Getting old ain’t for sissies, and neither is menopause. For all you guys out there with menopausal partners, maybe you’ve noticed her, um, lack of patience. Maybe you’ve been caught in the crosshairs of her mood swings. Maybe you’ve been awoken at night to her tossing and night-sweat-induced turning.
And maybe she just isn’t interested in sex anymore.
In my practice, I usually hear the woman’s side, but I know you’re an uncomfortably intimate co-pilot on this journey. You may be feeling confused, hurt, rejected, and helpless. This person you thought you knew is changing before your eyes. You don’t know how to help; you don’t know what this means—and it seems to be going on forever.
You miss the sex, the intimacy, the person you used to know. You miss the way things used to be, and you don’t know if or when any of these things will ever come back.
You aren’t alone. Says 70-year-old Larry in this article: “When she got to about 65 it started to change. Intercourse became painful for her and she developed an allergy to semen. Now intercourse is out of the question and she has no desire for anything other than hugs.”
Life—and sex—does change during menopause, but that doesn’t mean you’re doomed to a relationship without intimacy forever. Shifting ground is treacherous, but with some work on both your parts, you’ll weather the storm, and emerge stronger than before.
Here’s what you can do:
Walk a mile in her shoes. Depending on the intensity of her symptoms, your partner is going through moods that may swing wildly without rhyme or reason, and over which she has no control. She may experience uncomfortable and embarrassing hot flashes frequently and unpredictably. She may toss and turn at night, waking soaked with sweat.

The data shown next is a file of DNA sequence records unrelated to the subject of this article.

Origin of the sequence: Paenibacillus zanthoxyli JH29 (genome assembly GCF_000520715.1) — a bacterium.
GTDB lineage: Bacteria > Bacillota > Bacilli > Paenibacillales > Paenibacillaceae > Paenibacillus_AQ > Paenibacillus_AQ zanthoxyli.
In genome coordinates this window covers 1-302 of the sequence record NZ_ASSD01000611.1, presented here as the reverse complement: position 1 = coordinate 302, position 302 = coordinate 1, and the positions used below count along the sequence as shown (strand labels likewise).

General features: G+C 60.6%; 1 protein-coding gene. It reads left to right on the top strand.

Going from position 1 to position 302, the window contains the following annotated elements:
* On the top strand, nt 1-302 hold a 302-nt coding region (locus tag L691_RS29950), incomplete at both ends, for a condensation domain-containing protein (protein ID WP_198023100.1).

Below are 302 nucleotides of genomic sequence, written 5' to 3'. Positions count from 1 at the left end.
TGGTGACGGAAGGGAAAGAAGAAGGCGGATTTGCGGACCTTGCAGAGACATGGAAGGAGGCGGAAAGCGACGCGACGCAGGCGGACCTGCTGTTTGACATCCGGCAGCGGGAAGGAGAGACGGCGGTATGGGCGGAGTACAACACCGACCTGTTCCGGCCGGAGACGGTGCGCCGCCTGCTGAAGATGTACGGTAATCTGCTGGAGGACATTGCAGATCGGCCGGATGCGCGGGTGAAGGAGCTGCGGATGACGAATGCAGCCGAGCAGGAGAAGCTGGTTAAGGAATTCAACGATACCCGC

She may gain weight, lose her hair, and generally grow old before her own eyes. This can be particularly galling in a culture that is completely besotted with youth and beauty. “A woman’s self-esteem influences her sexuality, and low self-esteem is associated with sexual dysfunction,” according to this article.
What you can do: Educate yourself on menopause. Understand the trajectory and the tortuous path it takes. Read this blog. Learn about comfort measures and possible treatment options. There are many. She may be too embarrassed or miserable to do her own research or even to bring it up.
Armed with understanding, you can reassure and support. You can say, “You seem pretty down [or angry, or forgetful]. Are you okay? What can I do to help?” That alone may make an intimate connection, but this isn’t about sex right now. This is about reaching out to your lover who’s going through one of the most significant transitions in her life.
Now that you’ve asked, listen. And keep listening. Be an ally and a partner in this journey. Check in frequently to see how she’s feeling. Don’t advise unless you’re asked. Just listen. If she talks with her girlfriends, fine. But let her know you’re in her court. Most important—reassure her that she’s still beautiful to you. Girlfriends can’t do that.